2 Gediminas Adomavicius, Alexander Tuzhilin 1 Introduction and Motivation The majority of existing approaches to recommender systems focus on recommend- ing the most relevant items to individual users and do not take into consideration any contextual information, such as time, place and the company of other people (e.g., for watching movies or dining out). In other words, traditionally recommender sys- tems deal with applications having only two types of entities, users and items, and do not put them into a context when providing recommendations. However, in many applications, such as recommending a vacation package, per- sonalized content on a Web site, or a movie, it may not be sufficient to consider only users and items ��� it is also important to incorporate the contextual information into the recommendation process in order to recommend items to users in certain cir- cumstances. For example, using the temporal context, a travel recommender system would provide a vacation recommendation in the winter that can be very different from the one in the summer. Similarly, in the case of personalized content delivery on a Web site, it is important to determine what content needs to be delivered (rec- ommended) to a customer and when. More specifically, on weekdays a user might prefer to read world news when she logs on in the morning and the stock market report in the evening, and on weekends to read movie reviews and do shopping. These observations are consistent with the findings in behavioral research on consumer decision making in marketing that have established that decision making, rather than being invariant, is contingent on the context of decision making. There- fore, accurate prediction of consumer preferences undoubtedly depends upon the degree to which the recommender system has incorporated the relevant contextual information into a recommendation method. More recently, companies started incorporating some contextual information into their recommendation engines. For example, when selecting a song for the customer, Sourcetone interactive radio (www.sourcetone.com) takes into the consideration the current mood of the listener (the context) that she specified. In case of music recom- menders, some of the contextual information, such as listener���s mood, may matter for providing better recommendations. However, it is still not clear if context matters for a broad range of other recommendation applications. In this chapter we discuss the topic of context-aware recommender systems (CARS), address this and several other related questions, and demonstrate that, de- pending on the application domain and the available data, at least certain contextual information can be useful for providing better recommendations. We also propose three major approaches in which the contextual information can be incorporated into recommender systems, individually examine these three approaches, and also discuss how these three separate methods can be combined into one unified ap- proach. Finally, the inclusion of the contextual information into the recommenda- tion process presents opportunities for richer and more diverse interactions between the end-users and recommender systems. Therefore, in this chapter we also discuss novel flexible interaction capabilities in the form of the recommendation query lan- guage for context-aware recommender systems.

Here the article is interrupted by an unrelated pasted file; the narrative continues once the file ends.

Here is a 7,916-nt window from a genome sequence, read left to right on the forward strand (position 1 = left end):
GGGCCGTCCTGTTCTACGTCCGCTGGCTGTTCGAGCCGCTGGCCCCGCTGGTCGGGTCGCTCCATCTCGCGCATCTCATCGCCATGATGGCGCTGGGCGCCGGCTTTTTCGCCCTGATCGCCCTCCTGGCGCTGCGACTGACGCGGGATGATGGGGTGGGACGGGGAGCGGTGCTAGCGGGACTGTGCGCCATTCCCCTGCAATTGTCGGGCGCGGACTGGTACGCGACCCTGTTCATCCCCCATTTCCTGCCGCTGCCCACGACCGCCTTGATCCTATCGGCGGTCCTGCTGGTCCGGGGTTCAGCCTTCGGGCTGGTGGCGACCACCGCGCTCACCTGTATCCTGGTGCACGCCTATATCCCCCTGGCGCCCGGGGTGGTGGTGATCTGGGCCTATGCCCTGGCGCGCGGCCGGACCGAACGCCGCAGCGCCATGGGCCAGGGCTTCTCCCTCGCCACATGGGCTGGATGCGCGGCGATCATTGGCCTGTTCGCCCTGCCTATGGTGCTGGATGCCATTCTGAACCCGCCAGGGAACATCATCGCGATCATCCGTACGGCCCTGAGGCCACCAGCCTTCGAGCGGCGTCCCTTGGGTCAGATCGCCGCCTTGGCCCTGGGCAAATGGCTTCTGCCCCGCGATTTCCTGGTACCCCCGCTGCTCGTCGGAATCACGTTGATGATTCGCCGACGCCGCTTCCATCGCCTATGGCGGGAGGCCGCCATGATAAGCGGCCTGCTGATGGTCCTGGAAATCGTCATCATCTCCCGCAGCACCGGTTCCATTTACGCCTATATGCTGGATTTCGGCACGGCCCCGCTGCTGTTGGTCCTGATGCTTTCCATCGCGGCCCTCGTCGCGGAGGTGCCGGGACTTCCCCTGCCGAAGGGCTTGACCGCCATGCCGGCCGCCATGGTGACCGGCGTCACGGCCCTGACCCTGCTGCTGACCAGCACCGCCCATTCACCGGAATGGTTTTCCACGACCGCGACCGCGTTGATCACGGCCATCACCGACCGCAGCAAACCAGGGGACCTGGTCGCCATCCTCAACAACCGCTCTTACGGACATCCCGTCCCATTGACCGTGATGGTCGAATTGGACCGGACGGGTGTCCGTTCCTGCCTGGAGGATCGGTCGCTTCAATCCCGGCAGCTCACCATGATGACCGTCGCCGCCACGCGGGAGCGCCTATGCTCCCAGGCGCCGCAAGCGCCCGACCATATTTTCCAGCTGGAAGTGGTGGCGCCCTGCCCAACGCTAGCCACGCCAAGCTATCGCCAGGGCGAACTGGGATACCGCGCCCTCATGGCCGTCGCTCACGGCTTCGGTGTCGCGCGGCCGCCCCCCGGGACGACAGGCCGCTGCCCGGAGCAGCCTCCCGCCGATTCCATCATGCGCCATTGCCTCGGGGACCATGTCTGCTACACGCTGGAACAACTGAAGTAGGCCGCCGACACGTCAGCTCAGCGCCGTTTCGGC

Context-Aware Recommender Systems 3 The rest of the chapter is organized as follows. Section 2 discusses the general notion of context as well as how it can be modeled in recommender systems. Sec- tion 3 presents three different algorithmic paradigms for incorporating contextual information into the recommendation process. Section 4 discusses the possibilities of combining several context-aware recommendation techniques and provides a case study of one such combined approach. Additional important capabilities for context- aware recommender systems are described in Section 5, and the conclusions and some opportunities for future work are presented in Section 6. 2 Context in Recommender Systems Before discussing the role and opportunities of contextual information in recom- mender systems, in Section 2.1 we start by discussing the general notion of context. Then, in Section 2.2, we focus on recommender systems and explain how context is specified and modeled there. 2.1 What is Context? Context is a multifaceted concept that has been studied across different research dis- ciplines, including computer science (primarily in artificial intelligence and ubiqui- tous computing), cognitive science, linguistics, philosophy, psychology, and orga- nizational sciences. In fact, an entire conference ��� CONTEXT (see, for example, http://context-07.ruc.dk) ��� is dedicated exclusively to studying this topic and incor- porating it into various other branches of science, including medicine, law, and busi- ness. In reference to the latter, a well-known business researcher and practitioner C. K. Prahalad has stated that ���the ability to reach out and touch customers anywhere at anytime means that companies must deliver not just competitive products but also unique, real-time customer experiences shaped by customer context��� and that this would be the next main issue (���big thing���) for the CRM practitioners . Since context has been studied in multiple disciplines, each discipline tends to take its own idiosyncratic view that is somewhat different from other disciplines and is more specific than the standard generic dictionary definition of context as ���conditions or circumstances which affect some thing��� . Therefore, there ex- ist many definitions of context across various disciplines and even within specific subfields of these disciplines. Bazire and Brezillon ��  present and examine 150 different definitions of context from different fields. This is not surprising, given the complexity and the multifaceted nature of the concept. As Bazire and Brezillon ��  observe: ���... it is difficult to find a relevant definition satisfying in any discipline. Is context a frame for a given object? Is it the set of elements that have any influence on the object? Is it possible to define context a priori or just state the effects a posteriori? Is it something static